Maestas v. Overton

Annotate this Case

531 P.2d 947 (1975)

87 N.M. 213

Joan MAESTAS, Administratrix of the Estate of Michon Overton, Deceased, Petitioner, v. T.E. OVERTON, Administrator of the Estate of W.E. Overton, Deceased, Respondent.

No. 10137.

Supreme Court of New Mexico.

February 21, 1975.

Zamora & Ribe, James K. Ribe, Santa Fe, for petitioner.

Zinn & Donnell, Santa Fe, for respondent.



This case involves interspousal immunity for non-intentional personal torts. It appears that Michon and W.E. Overton, wife and husband, were killed in the crash of a light plane owned and piloted by the latter in the summer of 1971. The parties to the action are the personal representatives of the decedents.

Petitioner brought this wrongful death action (§ 22-20-1, N.M.S.A. 1953) alleging her decedent's death to have been negligently caused. The plea of negligence is couched in the language of the Aircraft Guest Statute (§ 44-1-16, N.M.S.A. 1953). Neither the construction of that statute nor its constitutionality are before us.

The respondent moved to dismiss the complaint. Following the filing of an affidavit, the trial court, treating the motion as one for summary judgment, sustained the motion and dismissed the complaint. The basis for the trial court's action does not appear. Counsel seem in agreement that it was grounded upon interspousal immunity and we will so treat it. Upon appeal, the Court of Appeals sustained the action of the trial court in respect to the non-intentional tort claims. Maestas v. Overton, 86 N.M. 609, 526 P.2d 203 (Ct. App. 1974).

We granted certiorari and reverse the Court of Appeals.

In Flores v. Flores, 84 N.M. 601, 506 P.2d 345 (Ct.App. 1973), cert. denied, 84 N.M. 592, 506 P.2d 336 (1973), it was held that, *948 because the reasons for the common law rule of interspousal immunity for personal torts either no longer exist or are obviously specious and invalid, the rule should be abandoned where intentional torts are involved. The court there specifically limited its consideration of the common law rule to the particular facts that of intentional tort injury by one spouse against the other and avoided deciding whether the rule should be abandoned for negligently inflicted torts also, apparently in the face of this court's decision over twenty years ago in Romero v. Romero, 58 N.M. 201, 269 P.2d 748 (1954), adopting the common law rule "that one spouse could not sue the other in tort for personal injuries." Romero involved an interspousal personal tort negligently inflicted.

Nothing would be gained by reiterating Chief Judge Wood's analytical condemnation of the reasons asserted as supporting the immunity rule in Flores, or by discussing the wealth of cases and scholarly commentary which have unmercifully attacked the underpinnings of this archaic precept. See, e.g., Maestas v. Overton, supra, (dissenting opinion); Freehe v. Freehe, 81 Wash. 2d 183, 500 P.2d 771 (1972); Brooks v. Robinson, 284 N.E.2d 794 (Ind. 1972); Surratt v. Thompson, 212 Va. 191, 183 S.E.2d 200 (1971); Taylor v. Bullock, 111 N.H 214, 279 A.2d 585 (1971); Immer v. Risko, 56 N.J. 482, 267 A.2d 481 (1970); Mosier v. Carney, 376 Mich. 532, 138 N.W.2d 343 (1965); Klein v. Klein, 58 Cal. 2d 692, 26 Cal. Rptr. 102, 376 P.2d 70 (1962); Annot., 43 A.L.R.2d 632 (1955); 43 A.L.R.2d Later Case Service 332 (1969); Prosser, Law of Torts § 122 (4th ed. 1971); 1 Harper & James, The Law of Torts § 8.10 (1956); Jayme, Interspousal Immunity: Revolution and Counterrevolution in American Tort Conflicts, 40 So. Calif.L.Rev. 307 (1967); McCurdy, Personal Injury Torts Between Spouses, 4 Villanova L.Rev. 303 (1959); McCurdy, Torts Between Persons in Domestic Relation, 43 Harv.L.Rev. 1030, 1050 (1930). As Prosser sums it:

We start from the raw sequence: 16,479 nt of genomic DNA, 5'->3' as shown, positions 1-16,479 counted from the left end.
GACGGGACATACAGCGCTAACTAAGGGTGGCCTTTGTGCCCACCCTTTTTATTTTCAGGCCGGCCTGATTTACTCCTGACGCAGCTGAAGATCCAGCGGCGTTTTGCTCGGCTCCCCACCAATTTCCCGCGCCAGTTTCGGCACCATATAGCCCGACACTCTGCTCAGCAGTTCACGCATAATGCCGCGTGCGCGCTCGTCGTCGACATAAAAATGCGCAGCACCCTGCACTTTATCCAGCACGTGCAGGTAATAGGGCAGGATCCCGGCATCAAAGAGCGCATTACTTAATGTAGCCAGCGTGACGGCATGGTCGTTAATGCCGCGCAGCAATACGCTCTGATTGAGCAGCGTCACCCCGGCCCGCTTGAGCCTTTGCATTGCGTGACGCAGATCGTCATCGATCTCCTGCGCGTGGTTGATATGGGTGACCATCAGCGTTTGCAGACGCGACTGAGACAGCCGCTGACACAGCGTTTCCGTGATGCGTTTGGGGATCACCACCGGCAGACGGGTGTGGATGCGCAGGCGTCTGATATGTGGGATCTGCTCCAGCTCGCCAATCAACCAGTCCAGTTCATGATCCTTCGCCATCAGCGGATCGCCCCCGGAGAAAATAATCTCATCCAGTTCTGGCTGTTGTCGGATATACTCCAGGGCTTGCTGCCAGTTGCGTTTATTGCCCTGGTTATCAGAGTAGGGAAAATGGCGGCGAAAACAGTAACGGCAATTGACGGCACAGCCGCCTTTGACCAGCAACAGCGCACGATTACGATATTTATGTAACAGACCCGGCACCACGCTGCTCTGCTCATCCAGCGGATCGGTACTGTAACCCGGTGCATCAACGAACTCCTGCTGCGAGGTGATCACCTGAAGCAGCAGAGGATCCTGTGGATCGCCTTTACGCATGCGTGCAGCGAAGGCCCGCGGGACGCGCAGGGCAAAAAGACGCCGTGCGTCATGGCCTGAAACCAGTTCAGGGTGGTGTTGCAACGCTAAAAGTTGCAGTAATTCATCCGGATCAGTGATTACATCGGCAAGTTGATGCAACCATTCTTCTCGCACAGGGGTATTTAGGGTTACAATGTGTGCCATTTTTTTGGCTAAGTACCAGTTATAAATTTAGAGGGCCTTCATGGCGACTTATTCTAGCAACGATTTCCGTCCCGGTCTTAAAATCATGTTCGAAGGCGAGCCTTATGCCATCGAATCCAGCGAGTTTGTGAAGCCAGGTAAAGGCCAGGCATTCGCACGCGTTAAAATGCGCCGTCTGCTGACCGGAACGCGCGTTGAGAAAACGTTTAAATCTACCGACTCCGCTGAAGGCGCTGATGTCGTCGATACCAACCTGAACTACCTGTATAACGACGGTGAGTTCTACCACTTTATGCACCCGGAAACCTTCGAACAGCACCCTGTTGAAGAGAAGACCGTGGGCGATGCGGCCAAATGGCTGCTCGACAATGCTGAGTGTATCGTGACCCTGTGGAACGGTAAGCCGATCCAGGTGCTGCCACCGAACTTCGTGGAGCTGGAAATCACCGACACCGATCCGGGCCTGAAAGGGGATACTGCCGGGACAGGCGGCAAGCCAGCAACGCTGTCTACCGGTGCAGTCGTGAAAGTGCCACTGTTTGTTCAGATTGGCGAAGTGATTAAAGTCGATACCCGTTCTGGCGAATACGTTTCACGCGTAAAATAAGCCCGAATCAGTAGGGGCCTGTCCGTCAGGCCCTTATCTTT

"The devastating attack on the old rule found in a number of recent decisions seems to leave no possible justification for it except that of historical survival." Prosser, Law of Torts § 122, at 864 (4th ed. 1971).

It is our opinion that there is no logical or legal reason for drawing a distinction between interspousal personal torts intentionally inflicted and those negligently inflicted. See Klein v. Klein, supra. For that reason, the same considerations which led the Flores court to abandon interspousal immunity for intentional personal torts lead us to hold that the rule of interspousal immunity be given a long deserved retirement from the law of New Mexico. There is no immunity from tort liability between spouses by reason of that relationship. Rodgers v. Galindo, 68 N.M. 215, 360 P.2d 400 (1961), and Romero v. Romero, supra, are overruled.

Appellee's only argument is that any change in the common law rule should be left to the legislature. An identical argument was made in Flores and rejected by the court with these words:

"`* * * This argument ignores the fact that the rule is not one made or sanctioned by the legislature, but rather is one that depends for its origins and continued viability upon the common law. * * * [citation omitted.]' The rule was originally formulated by the courts; it is for the courts to change the rule if it is unwise. * * *" 84 N.M. at 603-04, 506 P.2d at 347-48.

See also, Freehe v. Freehe, supra; Brooks v. Robinson, supra.

This case is remanded to the district court with directions to set aside its order of dismissal and to proceed in accordance with the views expressed herein.

It is so ordered.

McMANUS, C.J., and OMAN and MONTOYA, JJ., concur.

MARTINEZ, J., did not participate.

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